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Bushmeat hunting and zoonotic transmission of Simian T-lymphotropic virus 1 in tropical West and Central Africa

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Fruth,  Barbara
Department of Primatology, Max Planck Institute for Evolutionary Anthropology, Max Planck Society;

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Wittig,  Roman M.
Chimpanzees, Department of Primatology, Max Planck Institute for Evolutionary Anthropology, Max Planck Society;
Department of Primatology, Max Planck Institute for Evolutionary Anthropology, Max Planck Society;

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Citation

Mossoun, A., Calvignac-Spencer, S., Anoh, A. E., Pauly, M. S., Driscoll, D. A., Michel, A. O., et al. (2017). Bushmeat hunting and zoonotic transmission of Simian T-lymphotropic virus 1 in tropical West and Central Africa. Journal of Virology, 91(10): e02479-16. doi:10.1128/JVI.02479-16.


Cite as: http://hdl.handle.net/11858/00-001M-0000-002C-CB7D-D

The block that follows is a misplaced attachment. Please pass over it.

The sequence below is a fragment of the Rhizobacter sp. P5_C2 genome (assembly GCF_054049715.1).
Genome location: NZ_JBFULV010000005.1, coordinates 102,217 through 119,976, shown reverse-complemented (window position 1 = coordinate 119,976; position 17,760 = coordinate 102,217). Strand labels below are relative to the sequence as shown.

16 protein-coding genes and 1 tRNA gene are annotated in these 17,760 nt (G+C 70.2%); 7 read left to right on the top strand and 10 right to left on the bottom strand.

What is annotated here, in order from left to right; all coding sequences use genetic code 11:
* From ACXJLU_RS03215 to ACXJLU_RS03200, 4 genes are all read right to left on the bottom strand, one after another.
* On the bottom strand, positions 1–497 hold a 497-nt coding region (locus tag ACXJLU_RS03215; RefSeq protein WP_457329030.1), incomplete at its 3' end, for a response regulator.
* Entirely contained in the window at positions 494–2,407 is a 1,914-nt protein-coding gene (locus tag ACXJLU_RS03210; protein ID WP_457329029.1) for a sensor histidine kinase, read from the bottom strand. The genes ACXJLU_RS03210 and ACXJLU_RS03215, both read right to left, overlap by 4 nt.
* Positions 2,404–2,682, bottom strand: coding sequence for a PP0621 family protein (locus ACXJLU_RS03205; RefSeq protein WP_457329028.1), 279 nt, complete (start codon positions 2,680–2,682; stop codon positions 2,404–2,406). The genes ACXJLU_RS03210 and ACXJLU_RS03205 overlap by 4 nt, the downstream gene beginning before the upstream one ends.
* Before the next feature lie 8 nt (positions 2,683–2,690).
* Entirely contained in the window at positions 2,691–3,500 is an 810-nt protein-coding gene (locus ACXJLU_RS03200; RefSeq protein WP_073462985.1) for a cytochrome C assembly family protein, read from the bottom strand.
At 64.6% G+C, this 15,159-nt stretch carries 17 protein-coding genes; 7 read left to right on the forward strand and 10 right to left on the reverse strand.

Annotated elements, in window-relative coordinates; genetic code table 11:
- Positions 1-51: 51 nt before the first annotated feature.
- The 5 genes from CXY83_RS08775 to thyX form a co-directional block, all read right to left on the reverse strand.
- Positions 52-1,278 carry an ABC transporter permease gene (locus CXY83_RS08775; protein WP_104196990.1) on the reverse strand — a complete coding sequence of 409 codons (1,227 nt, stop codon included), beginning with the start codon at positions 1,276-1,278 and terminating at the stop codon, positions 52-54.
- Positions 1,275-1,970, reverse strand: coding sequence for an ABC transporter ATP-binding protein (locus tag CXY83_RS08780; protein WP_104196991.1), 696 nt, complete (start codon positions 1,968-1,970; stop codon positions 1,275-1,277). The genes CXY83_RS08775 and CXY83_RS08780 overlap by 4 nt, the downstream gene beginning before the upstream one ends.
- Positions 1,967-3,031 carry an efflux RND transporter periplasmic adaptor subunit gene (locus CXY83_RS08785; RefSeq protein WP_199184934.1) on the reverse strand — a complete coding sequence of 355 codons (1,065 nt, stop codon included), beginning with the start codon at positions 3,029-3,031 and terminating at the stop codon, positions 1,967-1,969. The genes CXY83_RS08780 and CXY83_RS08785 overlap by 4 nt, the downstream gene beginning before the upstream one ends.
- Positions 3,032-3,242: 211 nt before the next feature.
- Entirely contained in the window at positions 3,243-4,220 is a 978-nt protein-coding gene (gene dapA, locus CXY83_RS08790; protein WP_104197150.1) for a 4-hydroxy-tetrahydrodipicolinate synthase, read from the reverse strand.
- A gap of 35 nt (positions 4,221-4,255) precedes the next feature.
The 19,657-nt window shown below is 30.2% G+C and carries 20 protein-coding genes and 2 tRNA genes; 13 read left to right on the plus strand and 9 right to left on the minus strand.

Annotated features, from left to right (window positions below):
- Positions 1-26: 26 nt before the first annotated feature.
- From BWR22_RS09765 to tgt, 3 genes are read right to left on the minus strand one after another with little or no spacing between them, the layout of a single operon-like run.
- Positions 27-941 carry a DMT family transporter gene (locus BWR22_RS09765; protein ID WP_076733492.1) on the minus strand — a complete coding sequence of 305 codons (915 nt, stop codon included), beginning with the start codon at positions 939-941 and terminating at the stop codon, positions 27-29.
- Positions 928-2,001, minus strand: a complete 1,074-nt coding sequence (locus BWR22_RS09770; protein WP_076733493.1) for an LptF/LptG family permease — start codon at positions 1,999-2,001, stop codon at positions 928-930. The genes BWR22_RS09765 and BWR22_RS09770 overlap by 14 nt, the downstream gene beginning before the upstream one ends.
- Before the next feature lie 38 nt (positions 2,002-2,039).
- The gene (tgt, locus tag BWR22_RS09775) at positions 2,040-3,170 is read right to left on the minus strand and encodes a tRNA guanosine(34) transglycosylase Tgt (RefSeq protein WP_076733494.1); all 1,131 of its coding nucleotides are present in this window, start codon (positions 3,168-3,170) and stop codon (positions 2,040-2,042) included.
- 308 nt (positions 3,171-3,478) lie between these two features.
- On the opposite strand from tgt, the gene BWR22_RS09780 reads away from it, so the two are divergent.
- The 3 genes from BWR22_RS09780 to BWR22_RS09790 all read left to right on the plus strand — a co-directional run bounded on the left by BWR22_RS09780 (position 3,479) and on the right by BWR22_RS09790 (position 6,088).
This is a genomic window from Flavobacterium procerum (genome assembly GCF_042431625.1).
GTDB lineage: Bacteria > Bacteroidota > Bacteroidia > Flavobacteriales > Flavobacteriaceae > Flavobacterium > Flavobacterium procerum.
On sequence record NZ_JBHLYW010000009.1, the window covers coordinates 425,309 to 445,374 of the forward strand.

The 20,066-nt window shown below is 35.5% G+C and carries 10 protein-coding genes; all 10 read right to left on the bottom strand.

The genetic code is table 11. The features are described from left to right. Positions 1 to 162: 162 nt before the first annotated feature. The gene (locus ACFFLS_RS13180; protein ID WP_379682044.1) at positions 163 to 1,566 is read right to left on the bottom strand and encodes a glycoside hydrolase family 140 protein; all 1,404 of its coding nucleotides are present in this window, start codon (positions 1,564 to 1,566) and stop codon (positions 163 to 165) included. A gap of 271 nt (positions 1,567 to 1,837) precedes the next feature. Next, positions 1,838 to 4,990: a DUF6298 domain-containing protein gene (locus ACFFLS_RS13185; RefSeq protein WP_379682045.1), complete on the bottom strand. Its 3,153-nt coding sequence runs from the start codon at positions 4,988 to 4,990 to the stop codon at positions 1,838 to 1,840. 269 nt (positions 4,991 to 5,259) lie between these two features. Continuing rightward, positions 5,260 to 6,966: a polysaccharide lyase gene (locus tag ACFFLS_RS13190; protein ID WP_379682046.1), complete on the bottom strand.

Abstract
Simian T-lymphotropic virus 1 (STLV-1) enters human populations through contact with non-human primate (NHP) bushmeat. We tested whether differences in the extent of contact to STLV-1 infected NHP bushmeat foster regional differences in prevalence of human HTLV-1. Using serological and PCR assays, we screened humans and NHP at two sub-Saharan African sites where subsistence hunting was expected to be less (Taï region, Côte d'Ivoire, CIV) or more developed (Bandundu region, Democratic Republic of the Congo, DRC). Only 0.7% of human participants were infected with HTLV-1 in CIV (N=574), and 1.3% of humans in DRC (N=302). Two of the Ivorian human virus sequences were closely related to simian counterparts, indicating ongoing zoonotic transmission. Multivariate analysis of human demographic parameters and behavior confirmed that participants from CIV were less often exposed to NHP than participants from DRC through direct contact, e.g. butchering. At the same time, numbers of STLV-1 infected NHP were higher at CIV (39%, N=111) than at DRC (23%, N=39). We conclude that a similar ultimate risk of zoonotic STLV-1 transmission